# Probability/Combinatorics Q

• Apr 10th 2010, 08:11 AM
Chloe1
Probability/Combinatorics Q
I have the formula for the probability of chance agreement where:
k people are giving ratings
n is the number of possible ratings to choose from

This is the probability for chance agreement where the ratings are allowed to differ by 2 (eg. 1 and 3 would be classed as in agreement).

$P = \frac{3^{k-2} (5n-6)+I \sum_{i=3}^k 3^{k-i} (n-3) 2^{i-1}}{n^k}$

I is an indicator function, $I = 1 \mbox{ if } k \ge 3, I = 0 \mbox{ if } k \le 2.$

Can anyone help me describe how this probability occurs. I was hoping for an explanation along the lines of, "No. of exact agreements + No. of agreements where ratings differ by 1 ..." etc.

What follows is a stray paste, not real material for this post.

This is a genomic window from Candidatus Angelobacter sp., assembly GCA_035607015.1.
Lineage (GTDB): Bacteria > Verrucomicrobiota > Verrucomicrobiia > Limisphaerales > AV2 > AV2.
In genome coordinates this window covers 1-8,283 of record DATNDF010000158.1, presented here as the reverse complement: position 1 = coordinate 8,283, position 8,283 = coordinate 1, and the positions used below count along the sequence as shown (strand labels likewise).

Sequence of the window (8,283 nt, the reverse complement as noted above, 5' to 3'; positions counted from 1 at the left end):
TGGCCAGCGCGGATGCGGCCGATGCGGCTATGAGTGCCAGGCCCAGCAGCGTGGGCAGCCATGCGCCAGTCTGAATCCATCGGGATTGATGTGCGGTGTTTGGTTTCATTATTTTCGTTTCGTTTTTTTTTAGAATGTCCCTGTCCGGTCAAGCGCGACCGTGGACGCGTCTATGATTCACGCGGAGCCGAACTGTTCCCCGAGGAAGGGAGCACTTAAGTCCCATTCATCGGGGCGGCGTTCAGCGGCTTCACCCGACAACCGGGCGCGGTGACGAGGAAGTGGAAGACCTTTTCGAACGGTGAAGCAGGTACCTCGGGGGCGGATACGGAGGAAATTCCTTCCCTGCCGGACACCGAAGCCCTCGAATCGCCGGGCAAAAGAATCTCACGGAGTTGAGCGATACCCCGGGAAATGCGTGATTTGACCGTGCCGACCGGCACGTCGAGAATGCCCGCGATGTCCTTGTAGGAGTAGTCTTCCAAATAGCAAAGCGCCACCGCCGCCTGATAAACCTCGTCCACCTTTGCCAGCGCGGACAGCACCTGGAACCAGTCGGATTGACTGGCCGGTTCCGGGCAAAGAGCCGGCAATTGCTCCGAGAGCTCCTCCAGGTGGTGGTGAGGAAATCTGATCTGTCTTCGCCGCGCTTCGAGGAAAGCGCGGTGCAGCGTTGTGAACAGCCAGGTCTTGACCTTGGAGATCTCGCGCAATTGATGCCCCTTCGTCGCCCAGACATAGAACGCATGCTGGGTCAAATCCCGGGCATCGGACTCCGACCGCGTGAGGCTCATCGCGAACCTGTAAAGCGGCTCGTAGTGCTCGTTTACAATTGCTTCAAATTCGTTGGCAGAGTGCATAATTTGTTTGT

I understand the way that the probability for chance agreement in the case where the ratings can differ by one works:

$P = \frac{{\left(n-1\right)}{\displaystyle\sum_{i=1}^{k-1} 2^{i}}+n}{n^k} = \frac{(n-1) \sum_{i=1}^{k-1} 2^{i}}{n^k}+ \frac{1}{n^{k-1}}$

The final term in the numerator is then the number of exact matches.
The (n-1) gives the number of adjacent pairs that would be classed as in agreement.

The summation can then be written as, $\displaystyle(\frac{2}{n})^k -2\displaystyle(\frac{1}{n})^k$ which is the matches differing by one minus the exact matches as they have already been counted.

I just can't work out the similar ideas for the probability where ratings can differ by 2!